CrossFit mixes the 3 disciplines of weightlifting, gymnastics and metabolic endurance. Athletes thinking about competing should be able to perform movements from these disciplines that commonly feature in competitions, such as the snatch, clean, pull up and muscle up at the prescribed loads and repetitions required. What separates the wheat from the chaff, especially in CrossFit competitions, however, is not how an athlete looks, but how they move and think at a fundamental level. When we split hairs even further, the top athletes pull apart because of how they move in relation to their body type and energy system, in addition to how they think before, during and after competing. This mental and physical connection is akin to a chicken-and-egg situation, and being a "Next Level" competitor requires both aspects to be taken, well, to the next level.
Competitions are the best measurement for progress
If you've been doing CrossFit for a while and are looking to join a local competition, I think that's a great idea. Regardless of the result, competitions are the best mirror of your progress as an athlete, and all the time put into training, all the short cuts (if you took any) and all the accurate or inaccurate gauging of your abilities as an athlete will be on full display. To date, I've competed in 15 live CrossFit competitions (taking away the CrossFit Open and other online qualifiers) and sometimes the reflection from the mirror isn't always what I've been content with.
Going into competition doesn’t happen overnight
Let's start with the mind. I believe the mind is the egg from which the Chicken of Physical Strength hatches, if you're still following this chicken-egg analogy. I assume you're reading this because you also share the belief that the process of competing doesn't happen overnight. If you're just looking to join the weekend local competition for a laugh, then I guess this still applies. But think of the results: the former is a meat falling-off-the-bone, fragrant leg of lamb that's been slow-cooking in the oven in its juices for 8 hours and the latter is a pot of Koko instant noodles that's been sitting on the counter in water for 3 minutes. Both do the job for slating the hunger (for competitive success) but one is definitely worth the longer wait.
Preparation is key
We want to start preparing the mind for the long haul, like the leg of lamb in its quest for culinary greatness. We must set goals that are specific, lofty but achievable and within a time frame that's realistic. For me, that's qualifying for the Pacific regionals as an individual competitor in 2018. For the lamb, that's tasting like melted herb butter with a hint of cinnamon for my party of 4 tonight at 8pm.
Then, we must work backwards to make that a reality. For me, that means working with a coach to address weakness in my abilities as an athlete, making time for recovery, good nutrition and low stress situations in daily life and starting the process X years in advance. For the lamb, that means trimming the fat, pushing sticks of cinnamon into the meat, using sprigs of thyme like they're going out of fashion and preheating the oven at X o'clock, ready for dinner.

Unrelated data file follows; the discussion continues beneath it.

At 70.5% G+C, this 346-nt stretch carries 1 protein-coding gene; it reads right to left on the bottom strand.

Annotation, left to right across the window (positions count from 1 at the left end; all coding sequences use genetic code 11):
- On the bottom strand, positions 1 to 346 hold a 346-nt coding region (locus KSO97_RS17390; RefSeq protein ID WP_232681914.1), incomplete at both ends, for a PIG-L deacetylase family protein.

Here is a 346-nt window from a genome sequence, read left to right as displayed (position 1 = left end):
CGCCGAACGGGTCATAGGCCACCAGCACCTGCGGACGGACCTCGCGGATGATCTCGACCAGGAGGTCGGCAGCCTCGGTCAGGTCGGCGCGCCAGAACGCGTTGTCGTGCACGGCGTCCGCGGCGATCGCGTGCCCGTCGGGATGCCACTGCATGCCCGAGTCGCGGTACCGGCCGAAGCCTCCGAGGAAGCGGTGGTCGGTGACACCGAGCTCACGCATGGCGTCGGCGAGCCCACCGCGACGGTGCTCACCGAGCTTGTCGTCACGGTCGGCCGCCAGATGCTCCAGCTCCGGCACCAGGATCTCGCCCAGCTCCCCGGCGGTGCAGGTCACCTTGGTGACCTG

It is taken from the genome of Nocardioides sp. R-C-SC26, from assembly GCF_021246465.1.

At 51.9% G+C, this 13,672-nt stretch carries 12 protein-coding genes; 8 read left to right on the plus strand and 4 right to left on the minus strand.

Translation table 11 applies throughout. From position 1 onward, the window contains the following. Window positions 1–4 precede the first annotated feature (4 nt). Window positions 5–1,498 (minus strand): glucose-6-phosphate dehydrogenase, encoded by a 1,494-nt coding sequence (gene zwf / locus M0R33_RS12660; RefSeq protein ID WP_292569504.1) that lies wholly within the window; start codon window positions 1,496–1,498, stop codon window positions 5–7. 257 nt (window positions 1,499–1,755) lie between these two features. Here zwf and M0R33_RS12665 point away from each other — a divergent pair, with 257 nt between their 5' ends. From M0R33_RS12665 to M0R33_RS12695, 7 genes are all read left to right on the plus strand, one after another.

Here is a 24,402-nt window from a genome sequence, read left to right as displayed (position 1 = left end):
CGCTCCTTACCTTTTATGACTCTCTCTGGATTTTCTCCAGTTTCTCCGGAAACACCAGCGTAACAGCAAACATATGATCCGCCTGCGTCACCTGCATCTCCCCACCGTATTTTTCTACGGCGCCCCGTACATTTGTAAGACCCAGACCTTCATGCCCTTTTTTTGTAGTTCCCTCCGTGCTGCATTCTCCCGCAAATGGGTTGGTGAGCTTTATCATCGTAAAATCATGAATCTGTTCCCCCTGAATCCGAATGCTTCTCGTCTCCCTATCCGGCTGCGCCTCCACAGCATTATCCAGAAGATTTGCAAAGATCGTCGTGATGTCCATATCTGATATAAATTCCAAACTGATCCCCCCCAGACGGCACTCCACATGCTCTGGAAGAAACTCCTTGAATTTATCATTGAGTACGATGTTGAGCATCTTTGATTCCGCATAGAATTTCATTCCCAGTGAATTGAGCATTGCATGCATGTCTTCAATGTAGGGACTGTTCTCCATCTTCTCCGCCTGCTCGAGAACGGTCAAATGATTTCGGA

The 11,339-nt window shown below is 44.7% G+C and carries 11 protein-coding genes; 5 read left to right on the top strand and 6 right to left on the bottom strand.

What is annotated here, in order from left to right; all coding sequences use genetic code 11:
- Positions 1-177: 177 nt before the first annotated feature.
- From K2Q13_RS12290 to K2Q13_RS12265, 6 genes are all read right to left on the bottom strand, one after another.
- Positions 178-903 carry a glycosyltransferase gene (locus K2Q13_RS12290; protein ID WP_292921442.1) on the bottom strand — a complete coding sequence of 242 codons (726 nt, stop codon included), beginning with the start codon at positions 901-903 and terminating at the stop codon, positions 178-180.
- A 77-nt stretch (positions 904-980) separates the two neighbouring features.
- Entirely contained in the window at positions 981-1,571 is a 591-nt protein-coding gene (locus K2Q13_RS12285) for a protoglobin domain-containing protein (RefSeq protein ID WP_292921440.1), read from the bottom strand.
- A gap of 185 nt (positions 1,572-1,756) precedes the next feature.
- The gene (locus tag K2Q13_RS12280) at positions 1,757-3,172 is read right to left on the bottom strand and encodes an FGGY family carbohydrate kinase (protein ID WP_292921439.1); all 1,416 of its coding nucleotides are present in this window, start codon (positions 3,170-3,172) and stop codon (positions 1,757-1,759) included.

While the process is happening, we must test ourselves along the way to ensure we're moving in the right direction. For me, that means joining regional competitions to put myself against known and unknown competitors from around Asia, discovering strengths and weaknesses and growing from strength to strength. For the lamb, that means getting a meat thermometer and being diligent about how it's turning out.
Trust in the work that you have done
When the day comes, all I can do is trust my training, trust the process and live with what I've prepared for myself, the same goes with the lamb. Sometimes it turns out beautifully, and the goal is met like a tennis ball on the sweet spot of a racquet. But because this is life, sometimes goals are not met, and the lamb is charred and ugly and hard. But the party of four still turns up for dinner, because you have surrounded yourself with a community that sees you more than the way you can or cannot cook a leg of lamb.
The physical advice is aplenty, and if you've chartered a mental map to reach your goals, you can sift through the myriad of nutritional advice, training myths and self-doubt to keep moving forward. The key to taking that next step to being a competitive athlete has little to do with the next squat program you follow or whether the Paleo diet is scientifically proven, but the mental plan that ultimately yields the result you want for yourself.
ABOUT THE AUTHOR
John Cheah is a coach and weightlifter passionate about the graceful art of movement. He’s competed at various stages locally, including the inaugural Asia Championships as one of the three finalists representing Singapore. John has also achieved personal bests in the Commonwealth Games and World’s University Weightlifting Championships for weightlifting. John can be found taking Personal Training Classes and CrossFit WOD’s at CrossFit Tanjong Pagar. When he is not seen holding a barbell, John explores movement of the human body through dance and acting as a prominent local performer in the Singapore arts scene.